Formerly comprised of Belgian duo Stephen and Vito, the latter has recently been left to carry on the good ship, er, Aeroplane alone. Mixing up pop melodies, relaxed disco beats and Italo whatnot, Aeroplane have made a name for themselves for bringing summery vibes via remixes for the likes of Sebastien Tellier, Breakbot to Friendly Fires' epic 'Paris' track featuring Au Revoir Simone vocals. Before the release of the new single 'We Can't Fly', Dazed have words with Vito De Luca to find out where he'll be flying next...
Dazed Digital: There's some pretty epic vocals in the new track, how were they done?
Aeroplane: It's actually people singing. It's a gospel choir I recorded in France. When I wrote this song, from day one, I knew there will be a gospel choir, the song needed it. It's ten people and something like 12 layers. Should be around 120 voices.
DD: What can we expect from your first album?
Aeroplane: Songs, real songs. Half of it is instrumental. The other half is with collaborations. Au Revoir Simone, Merry Clayton, Sky Ferreira, Nicolas Kerr from Poni Hoax... It's deeper into Aeroplane's influences, without the dancefloor pressure of the remixes. Of course there are some disco tracks too. Hmm, it's actually quite hard to describe, the only thing I can say is that there are two years of my life somewhere in that album.
DD: Is there a decent music scene in Belgium and if so did it affect the way you produce music today?
Aeroplane: There is. I don't know much about the actual scene because I'm not often that in Belgium anymore, but it's quite large. Lot of rock bands and venues. Also some really good clubs, some really horrible too. There is a great musical history here. Artists out of Belgium are never average. They always have a twist. Thinking of Telex for example, or Soulwax. I don't really feel it influences me more then anything else that surrounds me. Or maybe it does but not consciously.
DD: What does inspire your music?
Aeroplane: Music inspires music! I'm really influenced by the old music I'm listening to, from all eras. And then I grab things I love in all of them and put them together. Most of the times it clashes and it's horrible. But sometimes you have a little miracle. Music is made of miracles. And a bit of work. But to drop some names let's says Pink Floyd, Fleetwood Mac, Lucio Battisti, Italo disco (the cheesiest one...) some 80s funk too, drum machines music and also pop music in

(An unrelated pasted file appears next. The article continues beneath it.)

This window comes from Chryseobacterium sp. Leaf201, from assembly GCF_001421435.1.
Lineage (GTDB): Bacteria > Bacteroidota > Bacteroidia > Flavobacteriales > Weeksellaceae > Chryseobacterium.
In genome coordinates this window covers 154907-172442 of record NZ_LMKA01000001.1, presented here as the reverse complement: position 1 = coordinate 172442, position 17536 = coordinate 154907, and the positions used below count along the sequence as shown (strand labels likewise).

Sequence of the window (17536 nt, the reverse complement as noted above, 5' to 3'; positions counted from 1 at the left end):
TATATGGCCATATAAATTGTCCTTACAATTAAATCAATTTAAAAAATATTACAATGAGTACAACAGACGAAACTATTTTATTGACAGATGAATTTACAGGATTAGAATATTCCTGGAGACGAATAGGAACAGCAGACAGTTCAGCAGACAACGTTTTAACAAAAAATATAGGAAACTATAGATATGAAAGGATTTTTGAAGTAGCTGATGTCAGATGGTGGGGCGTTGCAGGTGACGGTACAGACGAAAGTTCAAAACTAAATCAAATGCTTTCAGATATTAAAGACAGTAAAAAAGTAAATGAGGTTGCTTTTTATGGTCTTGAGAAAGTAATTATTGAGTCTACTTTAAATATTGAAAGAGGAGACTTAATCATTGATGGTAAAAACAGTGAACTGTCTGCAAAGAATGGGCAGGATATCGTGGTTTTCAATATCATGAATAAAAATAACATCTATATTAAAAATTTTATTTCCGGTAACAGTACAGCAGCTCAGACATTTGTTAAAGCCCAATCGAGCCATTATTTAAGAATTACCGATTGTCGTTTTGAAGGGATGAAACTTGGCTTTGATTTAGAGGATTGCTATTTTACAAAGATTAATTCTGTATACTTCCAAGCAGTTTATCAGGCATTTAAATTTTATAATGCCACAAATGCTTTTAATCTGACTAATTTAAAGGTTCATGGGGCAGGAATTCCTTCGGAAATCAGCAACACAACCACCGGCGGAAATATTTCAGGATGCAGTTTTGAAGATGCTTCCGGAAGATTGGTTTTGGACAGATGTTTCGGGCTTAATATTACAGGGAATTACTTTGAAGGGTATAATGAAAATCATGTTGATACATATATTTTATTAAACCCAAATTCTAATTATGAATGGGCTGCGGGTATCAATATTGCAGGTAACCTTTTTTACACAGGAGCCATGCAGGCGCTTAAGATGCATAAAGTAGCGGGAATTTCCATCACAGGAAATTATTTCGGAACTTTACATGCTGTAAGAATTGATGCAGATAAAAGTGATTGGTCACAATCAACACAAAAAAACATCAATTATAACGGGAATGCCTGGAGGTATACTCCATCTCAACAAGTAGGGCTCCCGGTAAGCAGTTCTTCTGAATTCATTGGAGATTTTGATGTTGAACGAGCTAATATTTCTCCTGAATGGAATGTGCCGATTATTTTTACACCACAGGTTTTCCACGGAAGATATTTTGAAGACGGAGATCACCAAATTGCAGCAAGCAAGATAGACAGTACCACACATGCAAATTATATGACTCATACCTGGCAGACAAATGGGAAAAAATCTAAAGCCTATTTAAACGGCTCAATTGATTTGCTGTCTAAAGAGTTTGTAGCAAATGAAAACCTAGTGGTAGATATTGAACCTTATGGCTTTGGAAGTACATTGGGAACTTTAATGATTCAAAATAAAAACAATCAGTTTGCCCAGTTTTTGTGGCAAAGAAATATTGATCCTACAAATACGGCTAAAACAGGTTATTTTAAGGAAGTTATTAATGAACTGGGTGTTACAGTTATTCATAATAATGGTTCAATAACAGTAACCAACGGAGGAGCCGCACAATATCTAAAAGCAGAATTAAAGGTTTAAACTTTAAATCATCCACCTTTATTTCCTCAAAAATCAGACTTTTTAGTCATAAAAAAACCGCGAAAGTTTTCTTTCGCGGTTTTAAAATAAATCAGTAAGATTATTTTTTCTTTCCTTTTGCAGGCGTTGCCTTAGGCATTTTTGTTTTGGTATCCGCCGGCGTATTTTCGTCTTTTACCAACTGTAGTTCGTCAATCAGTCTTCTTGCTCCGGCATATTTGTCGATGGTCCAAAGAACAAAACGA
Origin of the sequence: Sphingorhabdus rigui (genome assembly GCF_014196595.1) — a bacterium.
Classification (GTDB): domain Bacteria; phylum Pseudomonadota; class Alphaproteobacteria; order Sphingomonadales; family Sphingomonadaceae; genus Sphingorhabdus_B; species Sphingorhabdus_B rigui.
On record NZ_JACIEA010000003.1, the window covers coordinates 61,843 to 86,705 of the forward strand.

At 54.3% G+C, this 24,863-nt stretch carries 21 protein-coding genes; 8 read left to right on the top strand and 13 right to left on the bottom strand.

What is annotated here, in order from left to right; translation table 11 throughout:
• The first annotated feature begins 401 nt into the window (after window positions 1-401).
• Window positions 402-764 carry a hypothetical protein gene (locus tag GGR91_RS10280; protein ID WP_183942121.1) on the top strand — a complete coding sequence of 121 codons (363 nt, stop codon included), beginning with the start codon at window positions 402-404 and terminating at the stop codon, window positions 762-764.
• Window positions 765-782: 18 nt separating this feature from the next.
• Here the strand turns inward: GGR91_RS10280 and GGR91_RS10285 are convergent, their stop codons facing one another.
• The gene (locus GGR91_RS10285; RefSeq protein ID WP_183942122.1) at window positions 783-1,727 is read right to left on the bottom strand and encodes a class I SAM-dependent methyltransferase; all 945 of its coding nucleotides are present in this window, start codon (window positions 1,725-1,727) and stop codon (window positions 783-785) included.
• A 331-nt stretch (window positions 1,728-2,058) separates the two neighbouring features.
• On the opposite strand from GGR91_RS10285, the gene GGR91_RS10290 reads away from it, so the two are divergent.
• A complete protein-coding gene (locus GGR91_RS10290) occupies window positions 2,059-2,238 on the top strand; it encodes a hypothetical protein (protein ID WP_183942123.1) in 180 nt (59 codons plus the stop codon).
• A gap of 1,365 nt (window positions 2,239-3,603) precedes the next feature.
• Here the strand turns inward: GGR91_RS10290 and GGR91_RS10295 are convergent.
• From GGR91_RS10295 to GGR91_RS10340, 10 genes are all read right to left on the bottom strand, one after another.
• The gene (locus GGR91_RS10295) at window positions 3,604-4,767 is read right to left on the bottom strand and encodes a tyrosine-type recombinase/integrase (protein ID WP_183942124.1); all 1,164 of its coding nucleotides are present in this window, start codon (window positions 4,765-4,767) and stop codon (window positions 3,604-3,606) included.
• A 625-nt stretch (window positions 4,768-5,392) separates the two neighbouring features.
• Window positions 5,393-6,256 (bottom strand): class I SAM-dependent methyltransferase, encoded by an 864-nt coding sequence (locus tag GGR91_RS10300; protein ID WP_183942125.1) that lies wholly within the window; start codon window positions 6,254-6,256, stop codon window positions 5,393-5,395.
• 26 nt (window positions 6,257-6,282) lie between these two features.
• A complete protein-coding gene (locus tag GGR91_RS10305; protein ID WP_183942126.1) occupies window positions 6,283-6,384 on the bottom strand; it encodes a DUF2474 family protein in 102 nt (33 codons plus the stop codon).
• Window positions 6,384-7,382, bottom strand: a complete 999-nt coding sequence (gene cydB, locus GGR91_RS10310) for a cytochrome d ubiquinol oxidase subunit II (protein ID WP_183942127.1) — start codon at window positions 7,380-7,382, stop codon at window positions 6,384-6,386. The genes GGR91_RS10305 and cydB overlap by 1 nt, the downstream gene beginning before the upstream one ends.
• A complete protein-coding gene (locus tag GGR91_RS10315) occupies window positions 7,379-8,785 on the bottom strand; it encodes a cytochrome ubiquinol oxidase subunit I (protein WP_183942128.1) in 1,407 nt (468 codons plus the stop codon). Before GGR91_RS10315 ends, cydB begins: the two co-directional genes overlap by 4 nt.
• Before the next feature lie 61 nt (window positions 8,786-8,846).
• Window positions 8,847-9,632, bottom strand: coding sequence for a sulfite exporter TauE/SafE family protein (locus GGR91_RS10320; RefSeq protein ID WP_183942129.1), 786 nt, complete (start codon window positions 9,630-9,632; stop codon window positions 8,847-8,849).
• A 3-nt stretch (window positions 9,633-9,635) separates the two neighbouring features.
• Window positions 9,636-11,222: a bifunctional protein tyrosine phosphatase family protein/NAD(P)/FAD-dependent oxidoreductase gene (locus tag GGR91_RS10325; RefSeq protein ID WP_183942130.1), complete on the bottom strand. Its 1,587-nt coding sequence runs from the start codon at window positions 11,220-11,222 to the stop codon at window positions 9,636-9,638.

DD: You were invited to do the 500th Radio 1 Essential Mix, was it difficult to make the choices for what went in?
Aeroplane: Not really, It's Aeroplane's all time classics. The hardest was to mix them together and to make it work!
DD: How did the remix for Grace Jones come about?
Aeroplane: An e-mail. There was no time then to do it. But it's impossible to say no to Grace Jones. So it was done in one day, with some synths we borrowed from Soulwax. Then she rejected it. The people blogged about it, forcing the label to play it again to her. And then she loved it. But the truth is that the first time she didn't really listen to it, it was on a huge pile of 30 remixes she had to choose from.
DD: Your remix of Breakbot's 'Baby I'm Yours' was pretty banging - was this an intentional move from the floaty Italo stuff to do something a little more full on, or do you feel that's just another branch of what you do?
Aeroplane: I have no idea. That's what came out working on it. It's quite high-energy. Closer to the Sebastien Tellier one then from any other remixes we've done. Maybe I felt the pressure of releasing something on Ed Banger? I don't really know. It's actually quite a "cliché" that remix. It's typical of how borderline Aeroplane stuff can be. Just at the frontier of good and bad taste.
DD: What do you try to achieve with your DJ sets?
Aeroplane: Well even if they are structured the only goal is to make people dance I guess. And put smiles on people faces. Nothing too dark, too banging. Just a good feeling and some disco. But after all this time spent deejaying, you get some experience, and even without "heavily" structuring it, you know what track will work with another.
DD: Can you recommend some new artists?
Aeroplane: No, I mean music today is different. One track can be genius and then that band will make shit for the rest of their career. Bullion comes to my mind. It seems far from Aeroplane but it's not that far. I really love him. I discovered Gipsy & The Cat recently. They write really good songs, they have an album on the way. I know only two songs, but they are both really good ones!
DD: What's next?
Aeroplane: The release of our album "We Can't Fly" in September. More remixes and DJ Sets. Travelling the world and most of all writing new music!
The new single 'We Can't Fly' is out 5th July, available to buy online at Juno Records. See the August issue of Dazed & Confused for more on Aeroplane...
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